10,000 Questions

Paul Harris, Harvard Child Psychologist wrote:

If we make the relatively conservative assumption that children will be at home in the company of a familiar caregiver for one hour each day, this study (Chouinard 2007) implies that they will produce somewhere between 400 and 1,200 questions each week. From the age of approximately 2½ years, about one-quarter of those questions will be requests for an explanation. Hence, before they go to school, children could ask around 10,000 questions each year, all aimed at probing why and how things happen. Moreover, that number might increase dramatically if a child spent the entire day, rather than a single hour, with a caregiver or other familiar conversation partners. (Trusting What You’re Told, P29)

When children ask questions their hearts desire comes with innocence, inquires and initiative.  We can see this same thing play out 2000 years ago:

One day some parents brought their children to Jesus so he could touch and bless them. But the disciples scolded the parents for bothering him. When Jesus saw what was happening, he was angry with his disciples. He said to them, “Let the children come to me. Don’t stop them! For the Kingdom of God belongs to those who are like these children. I tell you the truth, anyone who doesn’t receive the Kingdom of God like a child will never enter it.”Then he took the children in his arms and placed his hands on their heads and blessed them. (Mark 10:13-16 NLT)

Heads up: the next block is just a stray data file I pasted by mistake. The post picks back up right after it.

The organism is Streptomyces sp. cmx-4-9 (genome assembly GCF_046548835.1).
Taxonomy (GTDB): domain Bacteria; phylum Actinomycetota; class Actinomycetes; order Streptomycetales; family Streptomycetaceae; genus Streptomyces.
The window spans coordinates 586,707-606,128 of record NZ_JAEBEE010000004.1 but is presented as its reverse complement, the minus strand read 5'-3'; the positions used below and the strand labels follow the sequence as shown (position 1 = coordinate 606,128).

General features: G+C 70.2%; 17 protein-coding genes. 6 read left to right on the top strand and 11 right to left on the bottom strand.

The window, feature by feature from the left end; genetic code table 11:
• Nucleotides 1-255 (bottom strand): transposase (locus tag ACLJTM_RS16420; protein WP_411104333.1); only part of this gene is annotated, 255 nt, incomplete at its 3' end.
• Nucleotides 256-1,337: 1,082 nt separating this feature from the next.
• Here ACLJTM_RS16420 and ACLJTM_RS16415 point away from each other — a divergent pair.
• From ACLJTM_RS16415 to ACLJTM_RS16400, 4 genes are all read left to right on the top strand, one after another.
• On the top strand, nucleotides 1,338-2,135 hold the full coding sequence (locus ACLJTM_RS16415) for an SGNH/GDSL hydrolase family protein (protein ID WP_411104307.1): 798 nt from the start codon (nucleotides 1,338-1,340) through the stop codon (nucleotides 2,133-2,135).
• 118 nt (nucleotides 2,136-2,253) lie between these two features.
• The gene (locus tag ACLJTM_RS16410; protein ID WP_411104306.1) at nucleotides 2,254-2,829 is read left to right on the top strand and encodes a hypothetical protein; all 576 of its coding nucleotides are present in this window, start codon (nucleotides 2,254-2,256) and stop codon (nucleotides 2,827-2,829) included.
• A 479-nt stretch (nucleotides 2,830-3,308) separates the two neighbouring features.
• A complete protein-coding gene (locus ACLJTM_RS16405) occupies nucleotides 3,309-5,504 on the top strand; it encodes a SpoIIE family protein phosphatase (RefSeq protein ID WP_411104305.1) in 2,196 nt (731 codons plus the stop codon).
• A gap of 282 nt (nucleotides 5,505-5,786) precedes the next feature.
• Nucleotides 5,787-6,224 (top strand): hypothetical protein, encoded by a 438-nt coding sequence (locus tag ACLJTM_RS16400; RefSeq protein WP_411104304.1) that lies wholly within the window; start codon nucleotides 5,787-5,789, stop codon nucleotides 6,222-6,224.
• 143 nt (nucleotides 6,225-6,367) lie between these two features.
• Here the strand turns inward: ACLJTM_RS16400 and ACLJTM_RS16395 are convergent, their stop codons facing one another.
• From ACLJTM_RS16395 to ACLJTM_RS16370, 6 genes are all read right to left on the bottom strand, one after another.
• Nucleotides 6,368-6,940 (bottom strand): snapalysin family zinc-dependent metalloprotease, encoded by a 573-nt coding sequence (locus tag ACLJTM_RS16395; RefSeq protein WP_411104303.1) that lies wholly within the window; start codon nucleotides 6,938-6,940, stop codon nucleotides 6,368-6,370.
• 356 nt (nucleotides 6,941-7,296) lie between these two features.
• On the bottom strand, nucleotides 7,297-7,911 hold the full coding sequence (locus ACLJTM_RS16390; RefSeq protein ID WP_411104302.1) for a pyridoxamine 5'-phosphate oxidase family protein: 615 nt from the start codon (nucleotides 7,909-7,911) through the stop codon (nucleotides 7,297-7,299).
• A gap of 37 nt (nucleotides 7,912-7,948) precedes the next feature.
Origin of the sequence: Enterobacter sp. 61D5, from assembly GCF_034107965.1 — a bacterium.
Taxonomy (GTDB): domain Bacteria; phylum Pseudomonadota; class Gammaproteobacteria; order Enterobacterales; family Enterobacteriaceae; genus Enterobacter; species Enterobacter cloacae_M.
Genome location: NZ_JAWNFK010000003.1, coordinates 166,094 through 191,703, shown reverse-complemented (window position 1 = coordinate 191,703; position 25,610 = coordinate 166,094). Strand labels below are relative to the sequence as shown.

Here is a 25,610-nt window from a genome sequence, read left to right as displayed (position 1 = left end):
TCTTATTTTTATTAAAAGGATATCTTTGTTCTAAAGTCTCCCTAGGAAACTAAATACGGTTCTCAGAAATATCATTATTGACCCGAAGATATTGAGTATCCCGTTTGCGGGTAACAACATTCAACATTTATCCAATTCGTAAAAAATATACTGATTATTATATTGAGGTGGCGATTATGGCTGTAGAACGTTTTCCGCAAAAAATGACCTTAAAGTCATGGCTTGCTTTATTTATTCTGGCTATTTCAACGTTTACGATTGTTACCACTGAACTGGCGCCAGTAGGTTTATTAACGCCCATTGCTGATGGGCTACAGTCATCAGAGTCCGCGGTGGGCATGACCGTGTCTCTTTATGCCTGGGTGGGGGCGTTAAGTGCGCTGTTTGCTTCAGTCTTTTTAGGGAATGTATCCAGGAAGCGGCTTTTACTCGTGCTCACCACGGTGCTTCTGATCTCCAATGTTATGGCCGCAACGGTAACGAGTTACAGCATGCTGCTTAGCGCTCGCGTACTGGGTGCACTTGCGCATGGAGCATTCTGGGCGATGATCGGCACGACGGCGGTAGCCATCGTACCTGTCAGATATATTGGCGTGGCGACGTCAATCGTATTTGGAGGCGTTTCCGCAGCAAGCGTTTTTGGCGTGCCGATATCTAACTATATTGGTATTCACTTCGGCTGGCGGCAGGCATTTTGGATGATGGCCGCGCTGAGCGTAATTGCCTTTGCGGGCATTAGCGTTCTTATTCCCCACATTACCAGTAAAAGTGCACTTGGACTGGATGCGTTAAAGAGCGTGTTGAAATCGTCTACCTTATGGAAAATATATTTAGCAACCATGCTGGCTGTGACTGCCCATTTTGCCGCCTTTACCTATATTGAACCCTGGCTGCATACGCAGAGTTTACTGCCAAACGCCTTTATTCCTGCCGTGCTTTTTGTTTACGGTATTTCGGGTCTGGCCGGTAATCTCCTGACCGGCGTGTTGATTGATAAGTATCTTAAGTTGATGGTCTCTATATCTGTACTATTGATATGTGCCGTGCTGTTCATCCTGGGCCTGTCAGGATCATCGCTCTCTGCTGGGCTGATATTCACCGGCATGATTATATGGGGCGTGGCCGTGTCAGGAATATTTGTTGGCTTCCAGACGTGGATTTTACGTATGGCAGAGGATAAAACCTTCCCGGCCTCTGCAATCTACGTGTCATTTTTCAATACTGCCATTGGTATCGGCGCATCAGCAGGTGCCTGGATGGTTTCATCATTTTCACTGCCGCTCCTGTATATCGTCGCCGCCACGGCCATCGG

Questions give children the ability to absorb learning at an incredible rate.  As human beings we have been gifted a mind that desires to explore and learn as well.


None of us have gone through anything like we have experienced in 2020.  Today, COVID-19 has left us stunned. Some of us are financially hurting, while others are mourning the death of loved ones.  The pandemic causes us to ask many questions.  A big question is:  Now what?

“Perplexed” is a word that sums up how I am feeling as the state of Arizona opens back up after closing because of the pandemic.  Webster defines perplexed as “filled with uncertainty: puzzled.”

   “We are perplexed, but not in despair.” 

(2 Cor 4:8)

The Word of God says that it is okay to be puzzled and uncertain, but you don’t have to live in despair.  Despair means “Utter loss of hope.”  To not be in despair is to believe in the living God who desires to see us filled with hope.  


Now what?  This is wonderful question.  Take your thoughts of planning past the pandemic and ask them of the God of heaven and earth.  He is listening and has a heart for the humble.